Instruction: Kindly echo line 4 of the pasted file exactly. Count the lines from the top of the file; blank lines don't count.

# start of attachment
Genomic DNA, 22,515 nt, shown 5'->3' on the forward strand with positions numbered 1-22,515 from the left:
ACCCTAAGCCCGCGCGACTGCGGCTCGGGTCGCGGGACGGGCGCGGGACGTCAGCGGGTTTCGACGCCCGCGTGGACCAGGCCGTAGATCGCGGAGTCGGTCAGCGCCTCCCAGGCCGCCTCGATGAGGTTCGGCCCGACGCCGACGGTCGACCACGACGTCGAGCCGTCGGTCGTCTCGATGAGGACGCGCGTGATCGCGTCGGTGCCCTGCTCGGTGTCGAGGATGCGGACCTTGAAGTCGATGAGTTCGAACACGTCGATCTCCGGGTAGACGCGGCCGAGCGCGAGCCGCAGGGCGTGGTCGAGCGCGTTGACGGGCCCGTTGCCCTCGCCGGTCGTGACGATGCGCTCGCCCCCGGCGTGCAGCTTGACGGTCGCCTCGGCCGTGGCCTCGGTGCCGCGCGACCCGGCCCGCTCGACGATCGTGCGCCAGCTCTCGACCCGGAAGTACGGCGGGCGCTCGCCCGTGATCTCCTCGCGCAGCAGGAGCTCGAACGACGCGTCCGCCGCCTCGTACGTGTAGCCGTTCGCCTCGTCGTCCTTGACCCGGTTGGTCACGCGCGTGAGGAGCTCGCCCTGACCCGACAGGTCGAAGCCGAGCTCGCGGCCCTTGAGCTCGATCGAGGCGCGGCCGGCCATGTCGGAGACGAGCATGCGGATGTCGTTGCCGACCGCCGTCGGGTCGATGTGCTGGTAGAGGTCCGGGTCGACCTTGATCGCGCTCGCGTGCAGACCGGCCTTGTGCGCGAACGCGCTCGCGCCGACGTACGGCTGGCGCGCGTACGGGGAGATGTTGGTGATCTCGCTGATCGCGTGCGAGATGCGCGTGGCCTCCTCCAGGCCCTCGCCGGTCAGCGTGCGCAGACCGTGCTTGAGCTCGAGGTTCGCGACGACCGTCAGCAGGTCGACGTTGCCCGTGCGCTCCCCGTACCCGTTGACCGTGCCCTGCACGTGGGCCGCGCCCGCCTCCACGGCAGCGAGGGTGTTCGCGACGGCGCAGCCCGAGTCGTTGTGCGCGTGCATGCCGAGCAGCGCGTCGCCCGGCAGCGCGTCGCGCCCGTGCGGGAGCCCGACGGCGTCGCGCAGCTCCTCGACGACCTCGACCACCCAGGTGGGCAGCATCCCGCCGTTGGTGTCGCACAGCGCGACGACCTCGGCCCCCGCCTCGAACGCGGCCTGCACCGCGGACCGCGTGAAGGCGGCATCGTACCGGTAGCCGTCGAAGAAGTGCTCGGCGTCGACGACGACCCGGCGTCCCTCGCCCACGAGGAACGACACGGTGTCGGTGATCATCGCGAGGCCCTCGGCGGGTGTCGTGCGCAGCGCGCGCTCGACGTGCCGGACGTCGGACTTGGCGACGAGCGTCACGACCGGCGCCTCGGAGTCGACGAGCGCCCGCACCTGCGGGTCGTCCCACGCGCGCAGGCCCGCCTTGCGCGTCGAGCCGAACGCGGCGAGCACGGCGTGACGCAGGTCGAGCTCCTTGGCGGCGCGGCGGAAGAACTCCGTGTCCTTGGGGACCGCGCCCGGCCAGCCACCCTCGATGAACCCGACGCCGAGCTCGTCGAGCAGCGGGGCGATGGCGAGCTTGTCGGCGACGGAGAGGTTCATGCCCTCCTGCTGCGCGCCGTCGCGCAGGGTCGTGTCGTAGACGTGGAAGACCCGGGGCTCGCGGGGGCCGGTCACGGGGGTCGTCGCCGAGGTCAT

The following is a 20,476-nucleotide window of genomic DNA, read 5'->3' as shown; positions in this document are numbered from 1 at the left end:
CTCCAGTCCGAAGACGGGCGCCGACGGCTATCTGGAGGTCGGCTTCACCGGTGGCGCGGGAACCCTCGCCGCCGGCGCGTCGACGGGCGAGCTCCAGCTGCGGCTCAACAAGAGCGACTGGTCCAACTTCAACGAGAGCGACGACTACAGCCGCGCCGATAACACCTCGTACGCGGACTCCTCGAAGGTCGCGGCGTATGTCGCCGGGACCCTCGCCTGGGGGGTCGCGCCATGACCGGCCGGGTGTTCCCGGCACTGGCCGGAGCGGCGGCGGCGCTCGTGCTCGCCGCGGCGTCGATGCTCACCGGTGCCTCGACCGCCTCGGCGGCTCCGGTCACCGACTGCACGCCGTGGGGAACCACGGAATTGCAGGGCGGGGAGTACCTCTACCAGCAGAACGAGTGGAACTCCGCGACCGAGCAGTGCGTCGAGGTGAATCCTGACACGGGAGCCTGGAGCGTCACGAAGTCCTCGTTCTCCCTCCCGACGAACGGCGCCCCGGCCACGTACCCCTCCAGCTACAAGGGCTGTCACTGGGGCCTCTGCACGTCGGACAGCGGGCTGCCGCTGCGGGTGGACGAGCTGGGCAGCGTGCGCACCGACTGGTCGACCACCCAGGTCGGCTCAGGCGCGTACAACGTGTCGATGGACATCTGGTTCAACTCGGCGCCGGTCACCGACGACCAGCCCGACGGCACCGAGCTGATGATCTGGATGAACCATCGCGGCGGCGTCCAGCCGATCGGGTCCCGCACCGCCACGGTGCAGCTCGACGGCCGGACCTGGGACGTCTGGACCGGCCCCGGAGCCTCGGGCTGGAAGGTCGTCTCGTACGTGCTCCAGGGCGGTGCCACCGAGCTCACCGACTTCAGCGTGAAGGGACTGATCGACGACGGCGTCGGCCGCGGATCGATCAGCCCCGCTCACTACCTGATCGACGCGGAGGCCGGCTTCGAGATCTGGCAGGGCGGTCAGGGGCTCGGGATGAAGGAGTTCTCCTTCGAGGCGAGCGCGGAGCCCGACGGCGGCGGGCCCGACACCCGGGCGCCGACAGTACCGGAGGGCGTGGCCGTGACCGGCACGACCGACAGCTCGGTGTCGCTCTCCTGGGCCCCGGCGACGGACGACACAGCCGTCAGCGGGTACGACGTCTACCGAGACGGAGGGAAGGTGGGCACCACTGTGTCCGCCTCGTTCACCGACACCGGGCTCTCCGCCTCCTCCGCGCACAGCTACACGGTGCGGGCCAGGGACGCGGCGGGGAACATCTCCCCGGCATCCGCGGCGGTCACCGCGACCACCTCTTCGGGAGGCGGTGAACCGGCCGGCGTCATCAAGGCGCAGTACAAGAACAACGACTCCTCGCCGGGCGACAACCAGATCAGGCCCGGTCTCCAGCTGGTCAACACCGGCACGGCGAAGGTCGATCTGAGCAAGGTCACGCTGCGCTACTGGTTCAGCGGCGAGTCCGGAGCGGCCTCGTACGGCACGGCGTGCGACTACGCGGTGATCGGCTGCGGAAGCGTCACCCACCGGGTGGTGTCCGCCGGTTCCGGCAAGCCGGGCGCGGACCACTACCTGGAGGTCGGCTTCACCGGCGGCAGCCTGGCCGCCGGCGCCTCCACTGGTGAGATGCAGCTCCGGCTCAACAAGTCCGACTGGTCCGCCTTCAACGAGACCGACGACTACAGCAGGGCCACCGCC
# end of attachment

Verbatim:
CTCCAGTCCGAAGACGGGCGCCGACGGCTATCTGGAGGTCGGCTTCACCGGTGGCGCGGGAACCCTCGCCGCCGGCGCGTCGACGGGCGAGCTCCAGCTGCGGCTCAACAAGAGCGACTGGTCCAACTTCAACGAGAGCGACGACTACAGCCGCGCCGATAACACCTCGTACGCGGACTCCTCGAAGGTCGCGGCGTATGTCGCCGGGACCCTCGCCTGGGGGGTCGCGCCATGACCGGCCGGGTGTTCCCGGCACTGGCCGGAGCGGCGGCGGCGCTCGTGCTCGCCGCGGCGTCGATGCTCACCGGTGCCTCGACCGCCTCGGCGGCTCCGGTCACCGACTGCACGCCGTGGGGAACCACGGAATTGCAGGGCGGGGAGTACCTCTACCAGCAGAACGAGTGGAACTCCGCGACCGAGCAGTGCGTCGAGGTGAATCCTGACACGGGAGCCTGGAGCGTCACGAAGTCCTCGTTCTCCCTCCCGACGAACGGCGCCCCGGCCACGTACCCCTCCAGCTACAAGGGCTGTCACTGGGGCCTCTGCACGTCGGACAGCGGGCTGCCGCTGCGGGTGGACGAGCTGGGCAGCGTGCGCACCGACTGGTCGACCACCCAGGTCGGCTCAGGCGCGTACAACGTGTCGATGGACATCTGGTTCAACTCGGCGCCGGTCACCGACGACCAGCCCGACGGCACCGAGCTGATGATCTGGATGAACCATCGCGGCGGCGTCCAGCCGATCGGGTCCCGCACCGCCACGGTGCAGCTCGACGGCCGGACCTGGGACGTCTGGACCGGCCCCGGAGCCTCGGGCTGGAAGGTCGTCTCGTACGTGCTCCAGGGCGGTGCCACCGAGCTCACCGACTTCAGCGTGAAGGGACTGATCGACGACGGCGTCGGCCGCGGATCGATCAGCCCCGCTCACTACCTGATCGACGCGGAGGCCGGCTTCGAGATCTGGCAGGGCGGTCAGGGGCTCGGGATGAAGGAGTTCTCCTTCGAGGCGAGCGCGGAGCCCGACGGCGGCGGGCCCGACACCCGGGCGCCGACAGTACCGGAGGGCGTGGCCGTGACCGGCACGACCGACAGCTCGGTGTCGCTCTCCTGGGCCCCGGCGACGGACGACACAGCCGTCAGCGGGTACGACGTCTACCGAGACGGAGGGAAGGTGGGCACCACTGTGTCCGCCTCGTTCACCGACACCGGGCTCTCCGCCTCCTCCGCGCACAGCTACACGGTGCGGGCCAGGGACGCGGCGGGGAACATCTCCCCGGCATCCGCGGCGGTCACCGCGACCACCTCTTCGGGAGGCGGTGAACCGGCCGGCGTCATCAAGGCGCAGTACAAGAACAACGACTCCTCGCCGGGCGACAACCAGATCAGGCCCGGTCTCCAGCTGGTCAACACCGGCACGGCGAAGGTCGATCTGAGCAAGGTCACGCTGCGCTACTGGTTCAGCGGCGAGTCCGGAGCGGCCTCGTACGGCACGGCGTGCGACTACGCGGTGATCGGCTGCGGAAGCGTCACCCACCGGGTGGTGTCCGCCGGTTCCGGCAAGCCGGGCGCGGACCACTACCTGGAGGTCGGCTTCACCGGCGGCAGCCTGGCCGCCGGCGCCTCCACTGGTGAGATGCAGCTCCGGCTCAACAAGTCCGACTGGTCCGCCTTCAACGAGACCGACGACTACAGCAGGGCCACCGCC